France and Germany Move Against Online Hate Speech

Regulators in France are considering new ways to approach the issue of offensive content online. The action comes after a group of ministers, writing in Le Monde, said social media sites show people’s “darkest sides.”

President Emmanuel Macron introduced a bill to the public in February which would require tech companies to take a stricter approach to content policing. Motivated in part by a desire to tackle anti-Semitism, the leader of En Marche wants hateful comments removed within 24 hours.

Fellow party member Laetitia Avia, herself a victim of racist online behaviour, said: “There is no reason that comments that would not be tolerated on a bus, in a cafe or in school (…) should be tolerated on a website or network.”

The bill proposes fines of over €1 million for companies, plus personal fines of €250,000. Company executives could also face jail time for failing to remove harmful content.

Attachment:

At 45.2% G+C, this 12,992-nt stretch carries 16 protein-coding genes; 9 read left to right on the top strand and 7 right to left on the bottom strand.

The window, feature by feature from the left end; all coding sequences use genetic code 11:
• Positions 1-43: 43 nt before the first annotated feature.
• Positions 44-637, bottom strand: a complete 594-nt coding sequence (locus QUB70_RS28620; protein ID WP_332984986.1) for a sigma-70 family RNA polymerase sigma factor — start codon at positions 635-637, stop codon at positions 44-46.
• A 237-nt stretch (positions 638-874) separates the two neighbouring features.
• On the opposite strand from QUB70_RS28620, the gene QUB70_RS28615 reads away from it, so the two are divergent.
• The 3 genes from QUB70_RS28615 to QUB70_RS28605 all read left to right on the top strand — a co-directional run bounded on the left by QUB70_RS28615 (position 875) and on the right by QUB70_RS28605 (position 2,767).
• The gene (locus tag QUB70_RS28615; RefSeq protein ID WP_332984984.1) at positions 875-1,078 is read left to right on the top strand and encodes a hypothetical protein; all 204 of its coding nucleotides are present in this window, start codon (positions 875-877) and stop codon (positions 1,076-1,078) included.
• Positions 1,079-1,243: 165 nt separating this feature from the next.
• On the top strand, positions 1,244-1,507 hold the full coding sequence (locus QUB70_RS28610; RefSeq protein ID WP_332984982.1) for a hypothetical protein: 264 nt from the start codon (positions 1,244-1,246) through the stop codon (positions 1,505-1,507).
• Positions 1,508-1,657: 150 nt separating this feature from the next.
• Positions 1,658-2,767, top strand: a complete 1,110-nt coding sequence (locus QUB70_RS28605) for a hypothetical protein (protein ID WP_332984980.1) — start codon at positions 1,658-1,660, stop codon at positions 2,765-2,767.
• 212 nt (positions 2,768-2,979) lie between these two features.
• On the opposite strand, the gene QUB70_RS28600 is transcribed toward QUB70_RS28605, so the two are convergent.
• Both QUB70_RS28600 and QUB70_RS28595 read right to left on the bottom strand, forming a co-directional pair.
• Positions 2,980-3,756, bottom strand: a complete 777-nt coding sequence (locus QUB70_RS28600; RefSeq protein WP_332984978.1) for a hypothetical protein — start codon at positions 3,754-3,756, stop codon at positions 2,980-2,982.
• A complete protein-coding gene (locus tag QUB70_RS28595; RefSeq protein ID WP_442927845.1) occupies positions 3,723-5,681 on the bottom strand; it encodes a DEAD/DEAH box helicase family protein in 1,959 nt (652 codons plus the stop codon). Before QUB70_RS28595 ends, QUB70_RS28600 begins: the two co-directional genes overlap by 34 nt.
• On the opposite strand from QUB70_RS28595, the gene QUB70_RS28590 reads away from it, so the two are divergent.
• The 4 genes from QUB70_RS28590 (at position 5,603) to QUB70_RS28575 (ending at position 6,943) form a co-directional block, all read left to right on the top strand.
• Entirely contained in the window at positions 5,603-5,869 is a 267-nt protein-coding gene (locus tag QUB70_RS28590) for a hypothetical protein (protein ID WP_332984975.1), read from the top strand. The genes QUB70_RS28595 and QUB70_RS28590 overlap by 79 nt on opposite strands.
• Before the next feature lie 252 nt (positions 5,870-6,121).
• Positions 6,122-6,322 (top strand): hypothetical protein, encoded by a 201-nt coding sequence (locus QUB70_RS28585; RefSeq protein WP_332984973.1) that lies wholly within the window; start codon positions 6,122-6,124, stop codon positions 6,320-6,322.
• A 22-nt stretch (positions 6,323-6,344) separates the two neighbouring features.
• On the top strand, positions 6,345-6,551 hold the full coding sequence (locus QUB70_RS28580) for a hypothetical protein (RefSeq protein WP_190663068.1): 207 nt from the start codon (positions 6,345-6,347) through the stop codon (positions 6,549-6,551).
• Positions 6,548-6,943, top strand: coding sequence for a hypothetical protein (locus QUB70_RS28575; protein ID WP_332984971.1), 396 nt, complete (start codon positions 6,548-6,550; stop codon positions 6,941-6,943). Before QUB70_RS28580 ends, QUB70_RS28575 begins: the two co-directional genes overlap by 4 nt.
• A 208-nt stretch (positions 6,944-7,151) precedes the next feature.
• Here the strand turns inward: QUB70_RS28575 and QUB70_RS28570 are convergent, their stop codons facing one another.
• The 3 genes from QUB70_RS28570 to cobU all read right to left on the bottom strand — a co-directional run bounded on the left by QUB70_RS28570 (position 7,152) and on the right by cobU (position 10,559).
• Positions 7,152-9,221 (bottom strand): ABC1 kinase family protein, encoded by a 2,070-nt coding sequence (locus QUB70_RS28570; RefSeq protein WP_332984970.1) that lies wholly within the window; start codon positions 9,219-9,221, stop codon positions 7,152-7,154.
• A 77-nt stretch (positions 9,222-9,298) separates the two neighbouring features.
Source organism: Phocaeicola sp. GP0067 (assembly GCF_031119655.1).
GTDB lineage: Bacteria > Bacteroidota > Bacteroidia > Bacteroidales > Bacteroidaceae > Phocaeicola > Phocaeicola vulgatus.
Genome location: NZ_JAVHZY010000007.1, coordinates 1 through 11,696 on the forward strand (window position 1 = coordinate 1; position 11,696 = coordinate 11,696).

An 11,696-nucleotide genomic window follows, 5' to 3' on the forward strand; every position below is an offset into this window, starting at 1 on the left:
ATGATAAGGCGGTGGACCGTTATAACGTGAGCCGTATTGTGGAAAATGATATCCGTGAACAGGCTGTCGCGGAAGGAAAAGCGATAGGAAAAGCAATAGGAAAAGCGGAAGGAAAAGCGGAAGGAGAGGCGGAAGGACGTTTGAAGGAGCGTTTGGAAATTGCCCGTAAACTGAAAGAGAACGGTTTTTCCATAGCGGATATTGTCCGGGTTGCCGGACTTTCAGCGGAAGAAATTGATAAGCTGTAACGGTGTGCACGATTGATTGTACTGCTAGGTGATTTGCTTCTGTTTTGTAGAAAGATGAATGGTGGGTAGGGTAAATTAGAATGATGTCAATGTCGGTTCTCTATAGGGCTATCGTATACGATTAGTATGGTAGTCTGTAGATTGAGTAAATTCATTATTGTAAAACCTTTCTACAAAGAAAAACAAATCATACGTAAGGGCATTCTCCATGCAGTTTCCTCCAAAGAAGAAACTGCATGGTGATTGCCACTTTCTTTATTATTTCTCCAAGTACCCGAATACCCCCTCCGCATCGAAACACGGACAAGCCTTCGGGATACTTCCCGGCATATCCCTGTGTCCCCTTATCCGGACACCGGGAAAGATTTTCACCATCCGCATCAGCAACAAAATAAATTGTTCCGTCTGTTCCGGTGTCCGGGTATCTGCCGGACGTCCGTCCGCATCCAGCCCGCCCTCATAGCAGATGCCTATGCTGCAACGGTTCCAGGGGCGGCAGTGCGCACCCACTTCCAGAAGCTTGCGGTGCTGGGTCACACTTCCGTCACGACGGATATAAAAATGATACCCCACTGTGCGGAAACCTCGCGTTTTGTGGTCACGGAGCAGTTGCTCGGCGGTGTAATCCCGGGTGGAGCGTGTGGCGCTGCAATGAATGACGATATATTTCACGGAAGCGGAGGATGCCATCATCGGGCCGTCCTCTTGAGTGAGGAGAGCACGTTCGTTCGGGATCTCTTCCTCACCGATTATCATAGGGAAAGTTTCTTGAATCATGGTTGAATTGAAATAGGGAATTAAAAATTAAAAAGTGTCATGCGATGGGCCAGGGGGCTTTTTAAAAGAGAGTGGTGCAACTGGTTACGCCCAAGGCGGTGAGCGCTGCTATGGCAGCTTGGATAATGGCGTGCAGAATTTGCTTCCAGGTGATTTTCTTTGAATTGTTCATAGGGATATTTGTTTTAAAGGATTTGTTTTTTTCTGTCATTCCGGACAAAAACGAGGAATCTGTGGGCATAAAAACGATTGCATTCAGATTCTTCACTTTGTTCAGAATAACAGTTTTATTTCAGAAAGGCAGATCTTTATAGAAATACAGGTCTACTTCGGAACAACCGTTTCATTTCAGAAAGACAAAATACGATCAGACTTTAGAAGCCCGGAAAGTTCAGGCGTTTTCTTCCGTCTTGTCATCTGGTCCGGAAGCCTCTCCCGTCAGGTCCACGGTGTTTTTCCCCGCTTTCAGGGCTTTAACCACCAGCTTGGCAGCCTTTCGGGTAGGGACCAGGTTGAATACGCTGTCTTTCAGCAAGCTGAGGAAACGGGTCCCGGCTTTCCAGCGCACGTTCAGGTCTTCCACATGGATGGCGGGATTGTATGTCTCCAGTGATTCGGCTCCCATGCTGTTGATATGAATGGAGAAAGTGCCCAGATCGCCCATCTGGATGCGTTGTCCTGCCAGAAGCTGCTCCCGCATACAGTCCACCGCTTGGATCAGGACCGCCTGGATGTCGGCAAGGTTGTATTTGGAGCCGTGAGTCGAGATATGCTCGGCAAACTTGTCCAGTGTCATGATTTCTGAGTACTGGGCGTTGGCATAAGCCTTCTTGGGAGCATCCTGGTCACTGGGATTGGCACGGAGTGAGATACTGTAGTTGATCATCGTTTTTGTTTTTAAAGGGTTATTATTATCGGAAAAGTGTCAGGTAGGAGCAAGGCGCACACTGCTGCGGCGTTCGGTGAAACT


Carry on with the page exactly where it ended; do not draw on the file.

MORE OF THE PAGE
Germany recently implemented similar legislation, and a first fine was handed out to Facebook on 30th June under their new rules. It was hit with a €2 million penalty for refusing to share data on hateful content.

Many worry that passing the responsibility for user-generated content to platforms will encourage overzealous censorship and harm free speech. It is argued that if a company risks financial harm by allowing sensitive material, then it is incentivised to always err on the side of takedowns.

Lawyer and media expert Christophe Bigot said to The New York Times: “How can one leave that analysis to a simple employee of a platform, even motivated by the best intentions? (…) They won’t take the risk of exposing their employer to a penalty equal to 4 percent of its revenue.”

Earlier this month, senior figures from Spark Networks, Match Group and The Meet Group participated in a discussion about content moderation and user safety in the dating space.

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Scott Harvey

Scott is the Editor of Global Dating Insights. Raised in Dorset, he holds a BA from The University of Nottingham and an MSc from Lund University School of Economics and Management. Previously he has written about politics, economics and technology for various online publications.

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